The geeks who made Unix nearly 40 years ago made plain text the universal interface because they believed in economy, simplicity, and reliability. Instead of making big complicated, bloated programs that tried to do everything (“It looks like you are writing a suicide note! Enter your zipcode or area code, and we’ll show you any local laws you may have to comply with before offing yourself.”), Unix programmers prided themselves on making small, well-designed, text-oriented programs or tools that each did one job well. One program found your files, another could open them, another could pipe the text back and forth between programs, another could count the words in a file, another could search files for matching strings of text, and so on. These programs accepted plain text as input, and produced plain text as output. Programming ingenuity meant discovering new ways to combine tools to accomplish a given task, then pass the results along (in plain text) to the next program, which could also capture, process, and produce more plain text, until you ended up with the results you sought.

During the Unix era, only an idiot would have proposed creating programs that couldn’t talk to other programs. Why would anyone create files that can be edited and viewed only by the program that created them? Say, Adobe In Design, or Microsoft Word? To Unix programmers and computer scientists the whole point was to make another tool for the Unix toolbox, then share your work with others, who in turn did likewise, and gradually Unix grew into the perfect computer geek workbench, a collection of small, efficient programs sharing a common file format and universal interface: plain text. As novelist and Uber-geek Neal Stephenson2 put it in his manifesto, In The Beginning Was The Command Line:

Unix … is not so much a product as it is a painstakingly compiled oral history of the hacker subculture. It is our Gilgamesh epic . . . . What made old epics like Gilgamesh so powerful and so long-lived was that they were living bodies of narrative that many people knew by heart, and told over and over again—making their own personal embellishments whenever it struck their fancy. The bad embellishments were shouted down, the good ones picked up by others, polished, improved, and, over time, incorporated into the story. Likewise, Unix is known, loved, and understood by so many hackers that it can be re-created from scratch whenever someone needs it. This is very difficult to understand for people who are accustomed to thinking of OSes as things that absolutely have to be bought.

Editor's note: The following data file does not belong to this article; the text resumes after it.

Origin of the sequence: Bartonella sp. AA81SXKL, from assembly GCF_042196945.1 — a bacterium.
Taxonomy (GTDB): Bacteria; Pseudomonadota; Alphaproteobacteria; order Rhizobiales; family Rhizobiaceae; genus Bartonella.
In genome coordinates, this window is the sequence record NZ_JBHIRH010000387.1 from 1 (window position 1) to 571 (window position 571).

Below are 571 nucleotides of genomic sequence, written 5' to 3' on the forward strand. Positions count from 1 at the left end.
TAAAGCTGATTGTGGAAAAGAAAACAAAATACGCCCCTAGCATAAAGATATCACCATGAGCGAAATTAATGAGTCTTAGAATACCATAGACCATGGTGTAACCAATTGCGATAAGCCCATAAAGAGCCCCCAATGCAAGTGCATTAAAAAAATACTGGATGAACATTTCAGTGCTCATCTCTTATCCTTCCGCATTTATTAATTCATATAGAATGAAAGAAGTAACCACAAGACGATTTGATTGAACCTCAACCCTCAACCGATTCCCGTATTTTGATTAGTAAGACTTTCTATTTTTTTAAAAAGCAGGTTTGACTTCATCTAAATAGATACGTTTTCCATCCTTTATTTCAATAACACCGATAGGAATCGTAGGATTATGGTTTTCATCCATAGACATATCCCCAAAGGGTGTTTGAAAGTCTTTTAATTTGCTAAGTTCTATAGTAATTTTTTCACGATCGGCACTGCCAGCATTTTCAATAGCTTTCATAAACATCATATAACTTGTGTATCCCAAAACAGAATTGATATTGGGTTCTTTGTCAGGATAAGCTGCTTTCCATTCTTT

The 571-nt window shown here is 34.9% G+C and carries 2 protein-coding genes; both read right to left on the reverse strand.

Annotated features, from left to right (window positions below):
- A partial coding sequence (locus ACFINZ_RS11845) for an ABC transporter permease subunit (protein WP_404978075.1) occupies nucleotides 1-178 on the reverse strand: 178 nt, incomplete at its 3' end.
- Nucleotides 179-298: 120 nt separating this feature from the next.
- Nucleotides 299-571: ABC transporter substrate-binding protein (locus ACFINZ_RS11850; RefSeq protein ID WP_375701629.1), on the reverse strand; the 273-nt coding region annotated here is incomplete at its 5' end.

If Unix is the geek Gilgamesh epic, it’s a tale told in plain text. On a Unix or Linux command line, “cat readme.txt” will print the contents of readme.txt to the screen. From a Windows command line, entering the command “TYPE readme.txt” will do the same. However, if readme.doc is a Microsoft Word document, issuing the command “TYPE readme.doc” will produce a string of illegible symbols, because readme.doc is stored in a proprietary format, in this case, a Microsoft Word file.

Okay, so who cares? Most of us own a license to use Microsoft Word (on one machine, for a certain length of time), or else we can download various readers provided by Microsoft to read Word document files even if we don’t have a big honking Microsoft Word program on our computer. That’s true, for today, anyway.